Stories, updates, insights, and original analysis from The Planetary Society.
This is a special post for all of my readers who are lighting the first candle on their menorot this evening.
Galileo, the scientist, discovered the Galilean satellites of Jupiter four hundred years ago next month, while Galileo, the mission, arrived at Jupiter to study those moons in situ fourteen years ago Sunday.
The 126th Space Carnival is live over at Jason Perry's always-excellent (if rather narrowly focused) Io blog The Gish Bar Times.
Taking a look at Jupiter's moon, Io, from Hawaii.
As New Horizons continues its journey (it's now approaching the orbital distance of Saturn, though it's very far from that planet in space), the mission is taking advantage of the recent experience with the Jupiter flyby to plan out the science operations for the Pluto-Charon encounter.
I practically fell out of my chair when I saw this movie.
This image is beautiful for many reasons. It was captured by the MVIC imaging spectrometer, part of the Ralph instrument, on New Horizons, as it left the Jupiter system on March 2, 2007.
The last one of New Horizons imaging instruments has finally checked in with a lovely image from the Jupiter flyby
The Tvashtar eruption continues to amaze. All this time between Galileo and New Horizons, Io's volcanoes have probably continually produced spectacular eruptions like these.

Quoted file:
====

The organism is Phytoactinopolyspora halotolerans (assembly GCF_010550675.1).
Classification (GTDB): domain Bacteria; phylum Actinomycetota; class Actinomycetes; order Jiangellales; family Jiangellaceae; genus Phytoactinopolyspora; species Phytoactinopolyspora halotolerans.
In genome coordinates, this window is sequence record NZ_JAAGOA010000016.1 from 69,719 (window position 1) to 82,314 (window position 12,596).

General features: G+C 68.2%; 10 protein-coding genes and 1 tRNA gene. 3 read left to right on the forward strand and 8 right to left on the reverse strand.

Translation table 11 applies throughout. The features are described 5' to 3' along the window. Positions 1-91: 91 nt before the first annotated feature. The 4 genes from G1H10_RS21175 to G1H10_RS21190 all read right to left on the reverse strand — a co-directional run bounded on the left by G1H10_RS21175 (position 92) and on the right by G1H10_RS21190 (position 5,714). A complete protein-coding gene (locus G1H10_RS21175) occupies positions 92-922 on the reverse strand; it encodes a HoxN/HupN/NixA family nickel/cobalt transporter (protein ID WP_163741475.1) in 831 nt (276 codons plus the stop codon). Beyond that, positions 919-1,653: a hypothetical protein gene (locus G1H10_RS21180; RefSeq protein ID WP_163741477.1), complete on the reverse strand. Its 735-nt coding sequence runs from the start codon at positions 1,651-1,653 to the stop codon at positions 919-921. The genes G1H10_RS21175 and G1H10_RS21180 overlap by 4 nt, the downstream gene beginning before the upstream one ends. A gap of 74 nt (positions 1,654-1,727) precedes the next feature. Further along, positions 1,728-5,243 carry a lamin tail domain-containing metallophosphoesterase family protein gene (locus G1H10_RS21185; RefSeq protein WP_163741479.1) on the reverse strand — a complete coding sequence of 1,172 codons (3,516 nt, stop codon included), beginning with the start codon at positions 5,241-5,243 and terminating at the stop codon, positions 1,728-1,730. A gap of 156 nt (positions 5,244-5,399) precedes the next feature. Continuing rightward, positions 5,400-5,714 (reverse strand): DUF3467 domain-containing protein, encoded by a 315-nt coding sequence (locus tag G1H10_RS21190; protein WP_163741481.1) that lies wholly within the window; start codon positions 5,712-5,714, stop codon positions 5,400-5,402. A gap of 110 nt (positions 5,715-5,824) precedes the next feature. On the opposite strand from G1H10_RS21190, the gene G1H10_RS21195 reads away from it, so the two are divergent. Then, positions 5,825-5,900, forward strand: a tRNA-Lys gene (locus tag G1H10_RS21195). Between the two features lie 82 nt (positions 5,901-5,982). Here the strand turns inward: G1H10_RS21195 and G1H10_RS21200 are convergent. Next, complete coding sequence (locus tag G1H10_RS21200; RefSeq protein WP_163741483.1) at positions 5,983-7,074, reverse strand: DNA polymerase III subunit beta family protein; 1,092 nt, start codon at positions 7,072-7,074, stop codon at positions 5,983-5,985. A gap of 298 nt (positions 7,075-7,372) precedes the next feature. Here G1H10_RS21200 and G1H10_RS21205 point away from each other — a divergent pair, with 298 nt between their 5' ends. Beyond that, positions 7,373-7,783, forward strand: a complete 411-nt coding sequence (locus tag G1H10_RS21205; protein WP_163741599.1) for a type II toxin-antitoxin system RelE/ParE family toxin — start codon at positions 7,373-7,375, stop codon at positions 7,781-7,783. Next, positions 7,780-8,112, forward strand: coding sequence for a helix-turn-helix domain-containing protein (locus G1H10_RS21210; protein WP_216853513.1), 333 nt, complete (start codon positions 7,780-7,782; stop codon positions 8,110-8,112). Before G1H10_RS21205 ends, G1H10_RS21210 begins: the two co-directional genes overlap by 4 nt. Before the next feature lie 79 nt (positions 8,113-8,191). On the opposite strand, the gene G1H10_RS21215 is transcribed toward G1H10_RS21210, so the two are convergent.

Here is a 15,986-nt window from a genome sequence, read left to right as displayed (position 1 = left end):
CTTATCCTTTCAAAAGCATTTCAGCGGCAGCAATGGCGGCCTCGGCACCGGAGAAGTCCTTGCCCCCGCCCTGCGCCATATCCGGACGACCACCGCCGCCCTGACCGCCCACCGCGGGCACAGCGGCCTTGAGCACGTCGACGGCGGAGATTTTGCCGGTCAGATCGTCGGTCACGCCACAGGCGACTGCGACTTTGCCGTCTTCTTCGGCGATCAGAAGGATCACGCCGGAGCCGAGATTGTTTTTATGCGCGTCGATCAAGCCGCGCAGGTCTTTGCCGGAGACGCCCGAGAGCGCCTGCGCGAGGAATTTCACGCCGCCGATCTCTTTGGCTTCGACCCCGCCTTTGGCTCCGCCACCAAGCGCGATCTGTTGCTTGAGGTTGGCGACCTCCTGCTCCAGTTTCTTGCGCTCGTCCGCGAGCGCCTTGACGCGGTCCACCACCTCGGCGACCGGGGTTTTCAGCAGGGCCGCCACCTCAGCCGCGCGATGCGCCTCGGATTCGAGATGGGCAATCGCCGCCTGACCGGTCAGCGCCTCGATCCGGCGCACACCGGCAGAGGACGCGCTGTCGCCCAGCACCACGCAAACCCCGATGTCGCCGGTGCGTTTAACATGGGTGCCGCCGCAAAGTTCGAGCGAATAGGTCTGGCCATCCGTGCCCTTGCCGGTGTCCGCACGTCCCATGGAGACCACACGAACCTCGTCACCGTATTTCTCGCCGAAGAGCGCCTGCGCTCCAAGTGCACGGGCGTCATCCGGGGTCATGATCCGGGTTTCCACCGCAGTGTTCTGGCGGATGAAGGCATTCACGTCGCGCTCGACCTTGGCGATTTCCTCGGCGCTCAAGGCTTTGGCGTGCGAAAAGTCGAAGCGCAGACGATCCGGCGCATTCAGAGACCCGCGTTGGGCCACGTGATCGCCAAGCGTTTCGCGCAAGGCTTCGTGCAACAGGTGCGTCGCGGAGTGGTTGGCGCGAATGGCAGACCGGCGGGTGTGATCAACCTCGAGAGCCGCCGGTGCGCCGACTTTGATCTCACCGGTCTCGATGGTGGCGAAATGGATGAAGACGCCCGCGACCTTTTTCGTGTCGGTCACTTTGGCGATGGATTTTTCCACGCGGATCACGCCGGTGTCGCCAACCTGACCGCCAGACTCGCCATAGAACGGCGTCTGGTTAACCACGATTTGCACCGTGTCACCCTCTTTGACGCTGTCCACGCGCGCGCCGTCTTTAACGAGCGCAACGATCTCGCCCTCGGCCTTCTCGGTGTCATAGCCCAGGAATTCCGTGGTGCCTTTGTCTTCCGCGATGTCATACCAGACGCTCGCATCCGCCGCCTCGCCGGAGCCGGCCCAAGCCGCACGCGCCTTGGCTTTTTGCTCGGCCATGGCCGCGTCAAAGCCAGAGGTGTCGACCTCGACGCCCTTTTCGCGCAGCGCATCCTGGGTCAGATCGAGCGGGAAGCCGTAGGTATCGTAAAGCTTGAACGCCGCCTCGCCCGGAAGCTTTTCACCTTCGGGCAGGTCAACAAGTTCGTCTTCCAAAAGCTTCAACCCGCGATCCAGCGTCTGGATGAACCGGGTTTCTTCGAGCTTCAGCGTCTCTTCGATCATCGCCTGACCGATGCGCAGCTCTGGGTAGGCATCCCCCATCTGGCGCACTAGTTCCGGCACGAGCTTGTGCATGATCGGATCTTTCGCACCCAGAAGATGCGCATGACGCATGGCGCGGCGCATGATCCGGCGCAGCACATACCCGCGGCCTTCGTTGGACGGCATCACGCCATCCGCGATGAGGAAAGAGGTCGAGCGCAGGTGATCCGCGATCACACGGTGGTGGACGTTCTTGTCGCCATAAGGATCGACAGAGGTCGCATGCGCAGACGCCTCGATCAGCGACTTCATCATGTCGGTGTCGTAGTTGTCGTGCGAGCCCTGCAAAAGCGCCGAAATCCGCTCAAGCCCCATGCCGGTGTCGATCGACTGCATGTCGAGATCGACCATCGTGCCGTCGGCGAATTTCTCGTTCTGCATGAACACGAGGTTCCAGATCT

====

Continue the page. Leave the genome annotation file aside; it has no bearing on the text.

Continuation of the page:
There were two new pictures posted on the New Horizons Science Operations Center website this morning, of Io, and if you enhance the images a bit, there are two clear volcanic plumes visible on the limb -- Tvashtar and Prometheus are active!
A year after its launch on January 19, 2006, New Horizons is fast closing in on Jupiter, the first target on its near decade-long journey. On February 28 the spacecraft will approach to within 2.3 million kilometers (1.4 million miles) of Jupiter before speeding along on to its way to the edge of the solar system.
I got an email from John Spencer this morning telling me that the mission had posted all of New Horizons' most recently acquired images on the mission website.
New Horizons' Jupiter encounter is officially underway!
I said earlier I was going to cover the poster sessions next, and there are some cool things that I want to write about, but I thought I'd better get to something a bit more topical a bit sooner: Europa and the other Galilean satellites, and when (if!?) we'll be exploring them again.